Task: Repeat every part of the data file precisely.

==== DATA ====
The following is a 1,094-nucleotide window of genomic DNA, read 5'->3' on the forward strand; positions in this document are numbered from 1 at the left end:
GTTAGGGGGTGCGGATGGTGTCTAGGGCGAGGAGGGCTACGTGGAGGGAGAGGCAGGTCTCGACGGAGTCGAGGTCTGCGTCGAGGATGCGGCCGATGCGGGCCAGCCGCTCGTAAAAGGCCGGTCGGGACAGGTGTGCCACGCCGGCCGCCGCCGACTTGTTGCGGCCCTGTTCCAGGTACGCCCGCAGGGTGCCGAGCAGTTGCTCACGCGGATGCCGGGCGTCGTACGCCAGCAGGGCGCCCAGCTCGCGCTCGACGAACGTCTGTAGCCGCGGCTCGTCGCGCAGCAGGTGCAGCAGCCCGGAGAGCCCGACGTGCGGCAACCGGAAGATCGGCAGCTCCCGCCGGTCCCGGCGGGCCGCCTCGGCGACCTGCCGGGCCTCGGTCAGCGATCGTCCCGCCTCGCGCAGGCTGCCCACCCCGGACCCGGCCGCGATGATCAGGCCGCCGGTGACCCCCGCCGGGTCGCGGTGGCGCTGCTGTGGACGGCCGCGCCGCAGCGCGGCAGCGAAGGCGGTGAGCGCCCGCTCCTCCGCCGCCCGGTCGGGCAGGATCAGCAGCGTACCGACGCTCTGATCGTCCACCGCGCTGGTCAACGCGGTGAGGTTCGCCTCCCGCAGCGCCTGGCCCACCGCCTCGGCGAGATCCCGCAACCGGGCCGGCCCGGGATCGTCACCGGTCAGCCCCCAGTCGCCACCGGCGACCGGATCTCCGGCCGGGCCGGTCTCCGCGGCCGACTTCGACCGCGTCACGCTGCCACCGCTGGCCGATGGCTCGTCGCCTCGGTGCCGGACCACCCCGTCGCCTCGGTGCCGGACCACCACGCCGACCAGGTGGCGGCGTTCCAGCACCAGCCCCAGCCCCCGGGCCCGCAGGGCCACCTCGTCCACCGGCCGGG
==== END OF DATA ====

The following is a 1,094-nucleotide window of genomic DNA, read 5'->3' on the forward strand; positions in this document are numbered from 1 at the left end:
GTTAGGGGGTGCGGATGGTGTCTAGGGCGAGGAGGGCTACGTGGAGGGAGAGGCAGGTCTCGACGGAGTCGAGGTCTGCGTCGAGGATGCGGCCGATGCGGGCCAGCCGCTCGTAAAAGGCCGGTCGGGACAGGTGTGCCACGCCGGCCGCCGCCGACTTGTTGCGGCCCTGTTCCAGGTACGCCCGCAGGGTGCCGAGCAGTTGCTCACGCGGATGCCGGGCGTCGTACGCCAGCAGGGCGCCCAGCTCGCGCTCGACGAACGTCTGTAGCCGCGGCTCGTCGCGCAGCAGGTGCAGCAGCCCGGAGAGCCCGACGTGCGGCAACCGGAAGATCGGCAGCTCCCGCCGGTCCCGGCGGGCCGCCTCGGCGACCTGCCGGGCCTCGGTCAGCGATCGTCCCGCCTCGCGCAGGCTGCCCACCCCGGACCCGGCCGCGATGATCAGGCCGCCGGTGACCCCCGCCGGGTCGCGGTGGCGCTGCTGTGGACGGCCGCGCCGCAGCGCGGCAGCGAAGGCGGTGAGCGCCCGCTCCTCCGCCGCCCGGTCGGGCAGGATCAGCAGCGTACCGACGCTCTGATCGTCCACCGCGCTGGTCAACGCGGTGAGGTTCGCCTCCCGCAGCGCCTGGCCCACCGCCTCGGCGAGATCCCGCAACCGGGCCGGCCCGGGATCGTCACCGGTCAGCCCCCAGTCGCCACCGGCGACCGGATCTCCGGCCGGGCCGGTCTCCGCGGCCGACTTCGACCGCGTCACGCTGCCACCGCTGGCCGATGGCTCGTCGCCTCGGTGCCGGACCACCCCGTCGCCTCGGTGCCGGACCACCACGCCGACCAGGTGGCGGCGTTCCAGCACCAGCCCCAGCCCCCGGGCCCGCAGGGCCACCTCGTCCACCGGCCGGG